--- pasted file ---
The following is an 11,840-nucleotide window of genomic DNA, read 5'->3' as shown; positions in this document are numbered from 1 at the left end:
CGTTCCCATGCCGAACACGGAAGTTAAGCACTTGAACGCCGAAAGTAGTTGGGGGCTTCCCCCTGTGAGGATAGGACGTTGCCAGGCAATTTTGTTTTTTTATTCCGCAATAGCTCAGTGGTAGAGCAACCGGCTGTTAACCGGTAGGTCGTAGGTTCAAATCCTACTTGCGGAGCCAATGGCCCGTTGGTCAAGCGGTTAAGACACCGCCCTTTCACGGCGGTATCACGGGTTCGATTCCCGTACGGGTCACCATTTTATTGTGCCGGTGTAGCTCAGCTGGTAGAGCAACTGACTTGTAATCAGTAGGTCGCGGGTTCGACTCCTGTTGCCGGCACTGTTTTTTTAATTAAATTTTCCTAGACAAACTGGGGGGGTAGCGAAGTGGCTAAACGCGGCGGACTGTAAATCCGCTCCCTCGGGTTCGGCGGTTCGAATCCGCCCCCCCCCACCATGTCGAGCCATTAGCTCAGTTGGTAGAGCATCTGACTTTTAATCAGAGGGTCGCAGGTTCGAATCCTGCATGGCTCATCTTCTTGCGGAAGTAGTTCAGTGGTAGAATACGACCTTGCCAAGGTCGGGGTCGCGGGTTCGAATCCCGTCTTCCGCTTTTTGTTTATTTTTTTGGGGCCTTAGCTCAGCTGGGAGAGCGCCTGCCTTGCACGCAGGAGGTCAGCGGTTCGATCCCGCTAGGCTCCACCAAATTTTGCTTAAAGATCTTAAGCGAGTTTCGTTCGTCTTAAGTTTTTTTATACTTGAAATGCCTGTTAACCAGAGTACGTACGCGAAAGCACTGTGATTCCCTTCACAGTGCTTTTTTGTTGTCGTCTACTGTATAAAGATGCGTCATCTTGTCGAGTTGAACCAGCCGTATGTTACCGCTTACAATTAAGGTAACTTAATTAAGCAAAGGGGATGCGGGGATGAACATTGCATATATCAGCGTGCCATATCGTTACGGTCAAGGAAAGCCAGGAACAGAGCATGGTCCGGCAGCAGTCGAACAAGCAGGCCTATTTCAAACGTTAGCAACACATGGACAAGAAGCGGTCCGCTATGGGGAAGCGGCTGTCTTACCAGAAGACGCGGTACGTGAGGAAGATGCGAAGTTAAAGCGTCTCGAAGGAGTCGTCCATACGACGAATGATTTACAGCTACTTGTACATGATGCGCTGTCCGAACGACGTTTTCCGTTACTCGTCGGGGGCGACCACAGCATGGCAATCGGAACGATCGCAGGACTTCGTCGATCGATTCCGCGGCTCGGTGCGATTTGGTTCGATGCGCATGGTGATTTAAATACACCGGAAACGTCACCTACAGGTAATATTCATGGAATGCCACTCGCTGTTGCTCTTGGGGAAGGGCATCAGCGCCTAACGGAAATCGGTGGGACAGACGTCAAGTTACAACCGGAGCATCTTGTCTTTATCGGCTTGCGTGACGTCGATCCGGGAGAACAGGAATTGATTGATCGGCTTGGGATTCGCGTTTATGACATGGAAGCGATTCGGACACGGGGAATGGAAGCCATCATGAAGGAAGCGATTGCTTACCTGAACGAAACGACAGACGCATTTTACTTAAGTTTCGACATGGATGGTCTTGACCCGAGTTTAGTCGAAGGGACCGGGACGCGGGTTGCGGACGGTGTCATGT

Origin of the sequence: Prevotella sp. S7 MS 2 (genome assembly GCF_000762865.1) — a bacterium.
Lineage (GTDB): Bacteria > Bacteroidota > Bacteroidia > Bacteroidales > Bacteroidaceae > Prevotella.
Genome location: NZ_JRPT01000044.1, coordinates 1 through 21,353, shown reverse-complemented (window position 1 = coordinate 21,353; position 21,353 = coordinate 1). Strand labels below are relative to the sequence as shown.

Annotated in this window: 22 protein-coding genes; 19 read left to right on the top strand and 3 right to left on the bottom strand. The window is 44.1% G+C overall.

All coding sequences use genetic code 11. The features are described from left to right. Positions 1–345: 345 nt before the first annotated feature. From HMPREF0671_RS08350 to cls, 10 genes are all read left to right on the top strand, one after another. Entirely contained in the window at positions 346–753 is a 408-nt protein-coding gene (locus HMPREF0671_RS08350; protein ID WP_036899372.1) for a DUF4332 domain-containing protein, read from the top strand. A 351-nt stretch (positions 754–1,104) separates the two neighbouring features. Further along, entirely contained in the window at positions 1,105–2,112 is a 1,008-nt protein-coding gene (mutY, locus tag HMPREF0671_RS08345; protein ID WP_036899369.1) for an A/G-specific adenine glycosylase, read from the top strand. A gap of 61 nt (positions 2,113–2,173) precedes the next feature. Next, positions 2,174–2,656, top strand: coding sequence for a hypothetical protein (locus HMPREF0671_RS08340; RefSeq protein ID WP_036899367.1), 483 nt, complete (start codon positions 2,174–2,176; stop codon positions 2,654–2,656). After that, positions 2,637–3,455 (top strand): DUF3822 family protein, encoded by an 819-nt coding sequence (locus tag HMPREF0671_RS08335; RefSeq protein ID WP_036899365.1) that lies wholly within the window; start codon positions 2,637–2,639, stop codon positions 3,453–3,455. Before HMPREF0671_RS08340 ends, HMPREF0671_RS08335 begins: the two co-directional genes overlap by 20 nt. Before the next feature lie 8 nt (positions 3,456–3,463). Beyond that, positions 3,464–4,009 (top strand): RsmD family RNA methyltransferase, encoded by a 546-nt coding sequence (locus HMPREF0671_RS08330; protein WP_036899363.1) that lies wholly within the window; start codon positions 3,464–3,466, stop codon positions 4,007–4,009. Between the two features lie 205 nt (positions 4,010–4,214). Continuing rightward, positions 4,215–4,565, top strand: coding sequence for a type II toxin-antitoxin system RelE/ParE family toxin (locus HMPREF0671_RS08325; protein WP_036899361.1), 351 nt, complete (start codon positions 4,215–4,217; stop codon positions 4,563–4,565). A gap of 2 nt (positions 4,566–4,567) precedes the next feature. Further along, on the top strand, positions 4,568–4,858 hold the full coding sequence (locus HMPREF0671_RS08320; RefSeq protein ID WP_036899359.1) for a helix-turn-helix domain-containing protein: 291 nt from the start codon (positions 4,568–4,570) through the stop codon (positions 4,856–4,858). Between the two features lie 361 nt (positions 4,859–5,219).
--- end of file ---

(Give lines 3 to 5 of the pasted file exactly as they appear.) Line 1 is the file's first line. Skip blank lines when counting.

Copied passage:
Origin of the sequence: Prevotella sp. S7 MS 2 (genome assembly GCF_000762865.1) — a bacterium.
Lineage (GTDB): Bacteria > Bacteroidota > Bacteroidia > Bacteroidales > Bacteroidaceae > Prevotella.
Genome location: NZ_JRPT01000044.1, coordinates 1 through 21,353, shown reverse-complemented (window position 1 = coordinate 21,353; position 21,353 = coordinate 1). Strand labels below are relative to the sequence as shown.